No More Distractions for Treasuries as Fed Focus Flattens Curve

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Treasury investors are turning their attention back to the Federal Reserve, after recent turmoil offered distraction from the world’s worst sovereign debt performance behind Japan and Greece.

The difference between yields on two- and 30-year government debt narrowed the most in four months in a week when Greece signed a bailout deal and a bear-market rout in Chinese stocks stabilized. Concern has eased that a fragile global economy would delay the Fed’s first interest-rate increase since 2006. Chair Janet Yellen made it plain over two days of testimony before Congress this week she believes the central bank can raise borrowing costs in 2015.

“The uncertainty around Greece and China could be over, and that means the market theme is shifting to the probability of a Fed rate hike -- and the most important thing is when,” said Hiroki Shimazu, a senior market economist at SMBC Nikko Securities Inc. in Tokyo. Treasuries are too expensive, and the 10-year yield will advance to around 3 percent by year-end, he said.

The benchmark 10-year Treasury yield was little changed at 2.35 percent as of 6:49 a.m. in London, according to Bloomberg Bond Trader data. It has fallen 5 basis points this week. The price of the 2.125 percent security due in May 2025 was 98 2/32.

The difference between yields on two- and 30-year government debt has narrowed 11 basis points since July 10 to 244 basis points, the least since July 9. The shorter bond’s yield, which is more sensitive to central-bank policy, has risen two basis points, while the long bond’s fell nine basis points.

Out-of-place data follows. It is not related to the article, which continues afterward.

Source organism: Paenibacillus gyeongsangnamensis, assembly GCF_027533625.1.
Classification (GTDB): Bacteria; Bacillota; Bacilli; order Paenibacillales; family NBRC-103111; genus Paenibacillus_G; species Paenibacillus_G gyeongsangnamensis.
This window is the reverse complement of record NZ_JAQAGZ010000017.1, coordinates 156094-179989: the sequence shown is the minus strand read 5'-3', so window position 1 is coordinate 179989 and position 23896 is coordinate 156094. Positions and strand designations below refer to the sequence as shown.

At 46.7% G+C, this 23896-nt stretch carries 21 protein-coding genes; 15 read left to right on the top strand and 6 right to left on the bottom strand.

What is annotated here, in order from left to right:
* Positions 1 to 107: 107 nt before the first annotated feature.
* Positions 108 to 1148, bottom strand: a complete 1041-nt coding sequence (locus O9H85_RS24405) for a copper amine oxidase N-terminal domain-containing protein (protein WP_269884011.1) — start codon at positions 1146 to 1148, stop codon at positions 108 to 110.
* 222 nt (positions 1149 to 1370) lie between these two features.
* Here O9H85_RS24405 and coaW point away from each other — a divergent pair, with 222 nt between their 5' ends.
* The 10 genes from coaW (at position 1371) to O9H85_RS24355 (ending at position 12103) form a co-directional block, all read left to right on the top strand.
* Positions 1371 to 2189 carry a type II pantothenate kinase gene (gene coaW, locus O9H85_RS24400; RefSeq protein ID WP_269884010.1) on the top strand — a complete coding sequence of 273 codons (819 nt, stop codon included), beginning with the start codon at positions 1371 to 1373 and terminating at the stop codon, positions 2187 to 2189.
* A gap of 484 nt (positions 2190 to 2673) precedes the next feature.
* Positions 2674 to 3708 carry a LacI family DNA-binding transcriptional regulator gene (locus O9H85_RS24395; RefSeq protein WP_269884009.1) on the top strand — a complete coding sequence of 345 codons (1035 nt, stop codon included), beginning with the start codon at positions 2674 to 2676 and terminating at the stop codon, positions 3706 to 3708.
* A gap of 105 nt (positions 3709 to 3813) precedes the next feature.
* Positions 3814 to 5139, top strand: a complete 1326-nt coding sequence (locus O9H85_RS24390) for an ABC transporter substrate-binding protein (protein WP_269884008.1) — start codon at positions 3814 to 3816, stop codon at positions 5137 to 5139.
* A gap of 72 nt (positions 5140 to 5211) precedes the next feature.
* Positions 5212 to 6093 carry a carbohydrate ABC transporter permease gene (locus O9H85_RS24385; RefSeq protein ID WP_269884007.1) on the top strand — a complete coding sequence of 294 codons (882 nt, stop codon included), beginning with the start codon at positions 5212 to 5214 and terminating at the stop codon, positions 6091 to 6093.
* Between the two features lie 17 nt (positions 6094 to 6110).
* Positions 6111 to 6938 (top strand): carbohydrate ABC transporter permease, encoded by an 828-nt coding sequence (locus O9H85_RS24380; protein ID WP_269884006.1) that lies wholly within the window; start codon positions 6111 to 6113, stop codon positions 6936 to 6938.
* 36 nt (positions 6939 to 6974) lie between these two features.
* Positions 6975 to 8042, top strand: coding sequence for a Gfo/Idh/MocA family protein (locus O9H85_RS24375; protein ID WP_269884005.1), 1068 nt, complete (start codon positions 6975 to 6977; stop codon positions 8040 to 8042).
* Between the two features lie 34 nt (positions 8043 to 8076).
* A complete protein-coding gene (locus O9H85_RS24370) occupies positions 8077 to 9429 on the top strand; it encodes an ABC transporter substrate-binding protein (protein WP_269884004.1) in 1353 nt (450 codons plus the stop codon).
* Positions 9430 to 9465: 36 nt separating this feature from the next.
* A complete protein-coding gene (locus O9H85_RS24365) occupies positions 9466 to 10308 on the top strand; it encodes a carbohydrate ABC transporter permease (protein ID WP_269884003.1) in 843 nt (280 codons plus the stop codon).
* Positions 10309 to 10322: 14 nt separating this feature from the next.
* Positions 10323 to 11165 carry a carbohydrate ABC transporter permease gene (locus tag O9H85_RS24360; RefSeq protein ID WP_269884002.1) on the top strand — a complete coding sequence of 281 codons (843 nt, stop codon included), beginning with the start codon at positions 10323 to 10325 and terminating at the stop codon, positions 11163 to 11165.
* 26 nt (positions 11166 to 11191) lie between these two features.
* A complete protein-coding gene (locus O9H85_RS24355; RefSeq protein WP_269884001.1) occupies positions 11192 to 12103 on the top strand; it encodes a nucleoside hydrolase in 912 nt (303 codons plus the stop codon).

Lagging Performance

Treasuries have returned 2.4 percent in the past 12 months, data compiled by Bloomberg and the European Federation of Financial Analysts Societies show, as the Fed moves closer to normalizing policy. That’s the worst performance after a 1.9 percent gain in Japanese government bonds and a 26 percent loss for Greek sovereign debt.

Yellen said Wednesday that central-bank officials may raise rates this year if economic growth matches up with their projections. Fed funds futures show a 35 percent chance the central bank will increase its benchmark rate at its September meeting from virtually zero, and 67 percent odds for a rise by year-end, according to data compiled by Bloomberg.

Treasury market volatility has tumbled this week. The Bank of America Merrill Lynch MOVE Index, which tracks price changes based on options trading, fell to 76 basis points on Thursday, the lowest level since April 30.

“She’s laid down this foundation for a rate hike this year, and volatility is falling,” Chris Weston, chief market strategist at IG Ltd. in Melbourne, said in an interview with Bloomberg. “I think that’s a very positive thing.”

(A previous version of this story was corrected to give the right gap between two- and 30-year yields.)

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